Without that information, the Court is unable to properly evaluate Plaintiffs' claims. Accordingly, the complaint is DISMISSED with leave to amend. In drafting their amended complaint, Plaintiffs should bear in mind that the Court does not know anything about the facts of their case, other than what they include in their pleadings. II. Clay Hitt Sperling and Hitt appear to bring claims on behalf of their infant son, Clay. But as explained below, as neither Sperling nor Hitt are licensed attorneys, this representation is not permitted.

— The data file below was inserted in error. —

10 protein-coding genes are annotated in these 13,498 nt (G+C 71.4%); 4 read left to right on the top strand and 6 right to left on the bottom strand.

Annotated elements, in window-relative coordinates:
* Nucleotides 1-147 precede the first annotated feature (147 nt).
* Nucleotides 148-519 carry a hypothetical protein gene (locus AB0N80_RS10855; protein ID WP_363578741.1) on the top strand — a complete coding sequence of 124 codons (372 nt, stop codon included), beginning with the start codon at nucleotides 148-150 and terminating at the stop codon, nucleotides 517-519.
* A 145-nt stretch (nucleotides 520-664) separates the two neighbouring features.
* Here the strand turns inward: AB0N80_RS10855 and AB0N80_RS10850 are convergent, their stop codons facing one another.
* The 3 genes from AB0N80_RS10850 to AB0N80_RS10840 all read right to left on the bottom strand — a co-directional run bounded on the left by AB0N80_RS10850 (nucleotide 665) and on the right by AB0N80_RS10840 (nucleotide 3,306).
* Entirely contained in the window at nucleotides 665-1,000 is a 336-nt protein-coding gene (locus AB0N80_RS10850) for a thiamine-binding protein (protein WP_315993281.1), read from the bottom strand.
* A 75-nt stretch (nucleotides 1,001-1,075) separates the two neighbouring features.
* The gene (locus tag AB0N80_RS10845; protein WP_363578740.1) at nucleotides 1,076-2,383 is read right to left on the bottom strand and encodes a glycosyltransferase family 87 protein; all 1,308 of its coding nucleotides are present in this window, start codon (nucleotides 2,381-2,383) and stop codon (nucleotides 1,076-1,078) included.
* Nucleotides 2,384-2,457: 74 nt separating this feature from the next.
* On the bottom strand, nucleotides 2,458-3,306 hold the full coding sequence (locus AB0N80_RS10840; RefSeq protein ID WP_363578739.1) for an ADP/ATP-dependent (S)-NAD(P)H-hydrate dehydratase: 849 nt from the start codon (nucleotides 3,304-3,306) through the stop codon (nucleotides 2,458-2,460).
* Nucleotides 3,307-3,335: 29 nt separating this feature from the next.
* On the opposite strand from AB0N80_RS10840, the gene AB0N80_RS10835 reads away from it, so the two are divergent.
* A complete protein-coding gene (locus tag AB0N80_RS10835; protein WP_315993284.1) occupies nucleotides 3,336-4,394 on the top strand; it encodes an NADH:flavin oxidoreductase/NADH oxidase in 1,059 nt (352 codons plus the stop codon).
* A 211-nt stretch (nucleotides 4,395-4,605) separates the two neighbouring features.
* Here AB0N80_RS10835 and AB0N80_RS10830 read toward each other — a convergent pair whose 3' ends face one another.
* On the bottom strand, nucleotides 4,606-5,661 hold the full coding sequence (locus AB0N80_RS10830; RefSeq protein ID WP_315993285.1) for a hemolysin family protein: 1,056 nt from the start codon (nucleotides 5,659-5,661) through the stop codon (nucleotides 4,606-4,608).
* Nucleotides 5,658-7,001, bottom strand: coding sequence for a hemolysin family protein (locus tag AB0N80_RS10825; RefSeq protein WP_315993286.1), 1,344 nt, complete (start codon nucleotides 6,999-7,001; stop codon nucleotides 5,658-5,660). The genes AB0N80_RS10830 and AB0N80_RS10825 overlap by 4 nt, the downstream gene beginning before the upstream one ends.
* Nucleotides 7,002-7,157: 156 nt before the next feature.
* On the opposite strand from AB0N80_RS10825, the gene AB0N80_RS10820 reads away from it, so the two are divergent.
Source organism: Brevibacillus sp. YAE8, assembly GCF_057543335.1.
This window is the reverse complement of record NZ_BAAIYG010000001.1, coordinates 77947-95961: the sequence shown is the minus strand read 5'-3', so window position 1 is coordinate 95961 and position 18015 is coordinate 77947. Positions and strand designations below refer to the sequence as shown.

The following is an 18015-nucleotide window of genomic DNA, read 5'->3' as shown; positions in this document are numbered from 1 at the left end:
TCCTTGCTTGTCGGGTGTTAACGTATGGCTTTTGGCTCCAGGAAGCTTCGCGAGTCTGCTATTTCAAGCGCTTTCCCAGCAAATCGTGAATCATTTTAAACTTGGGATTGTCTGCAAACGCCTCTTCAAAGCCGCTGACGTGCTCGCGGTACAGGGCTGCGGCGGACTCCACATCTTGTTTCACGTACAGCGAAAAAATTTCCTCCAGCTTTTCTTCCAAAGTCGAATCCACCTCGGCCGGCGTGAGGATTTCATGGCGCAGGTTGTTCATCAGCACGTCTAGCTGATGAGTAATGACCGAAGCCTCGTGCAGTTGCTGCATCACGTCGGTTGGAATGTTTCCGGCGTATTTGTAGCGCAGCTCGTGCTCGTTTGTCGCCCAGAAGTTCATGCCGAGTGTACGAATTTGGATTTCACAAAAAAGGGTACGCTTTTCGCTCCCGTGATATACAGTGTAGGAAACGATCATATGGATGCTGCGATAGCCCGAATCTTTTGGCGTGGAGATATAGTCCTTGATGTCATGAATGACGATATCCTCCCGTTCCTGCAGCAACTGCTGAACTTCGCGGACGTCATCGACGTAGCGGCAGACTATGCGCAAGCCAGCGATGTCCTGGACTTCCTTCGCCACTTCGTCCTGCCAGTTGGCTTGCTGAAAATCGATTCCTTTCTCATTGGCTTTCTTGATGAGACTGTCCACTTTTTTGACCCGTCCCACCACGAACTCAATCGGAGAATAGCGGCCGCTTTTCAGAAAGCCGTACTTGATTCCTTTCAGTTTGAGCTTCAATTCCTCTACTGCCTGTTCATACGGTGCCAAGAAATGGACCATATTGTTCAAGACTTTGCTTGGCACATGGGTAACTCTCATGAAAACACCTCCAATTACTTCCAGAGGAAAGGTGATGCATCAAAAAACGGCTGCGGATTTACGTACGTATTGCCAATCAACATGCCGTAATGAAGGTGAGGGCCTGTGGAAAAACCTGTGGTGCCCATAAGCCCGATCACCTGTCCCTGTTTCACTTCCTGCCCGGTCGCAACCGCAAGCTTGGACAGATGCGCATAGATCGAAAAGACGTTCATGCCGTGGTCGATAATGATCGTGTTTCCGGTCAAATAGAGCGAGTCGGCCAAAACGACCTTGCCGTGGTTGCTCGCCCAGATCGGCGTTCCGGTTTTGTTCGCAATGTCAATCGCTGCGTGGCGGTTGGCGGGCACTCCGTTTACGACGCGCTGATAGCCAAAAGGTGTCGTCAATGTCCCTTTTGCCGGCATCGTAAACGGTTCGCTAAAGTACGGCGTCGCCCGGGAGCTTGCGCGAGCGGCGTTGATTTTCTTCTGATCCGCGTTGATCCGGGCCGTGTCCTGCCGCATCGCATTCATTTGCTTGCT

"In all courts of the United States the parties may plead and conduct their own cases personally or by counsel as, by the rules of such courts, respectively, are permitted to manage and conduct causes therein." 28 U.S.C. § 1654. However, "a non-lawyer has no authority to appear as an attorney for others than himself." Johns v. Cty. of San Diego,114 F.3d 874, 877 (9th Cir. 1997) (internal quotation marks and citations omitted); Walsh v. Enge, 154 F. Supp, 3d 1113, 1124 n.6 (D. Or. 2015), "It is well established that the privilege to represent oneself prose by § 1654 is personal to the litigant and does not extend to other parties or entities." Simon v. Hartford Life, Inc., 546 F.3d 661, 664-65 (9th Cir. 2008). This prohibition extends even to parents or guardians who seek to bring an action on behalf of a minor child without retaining a lawyer. Jo ...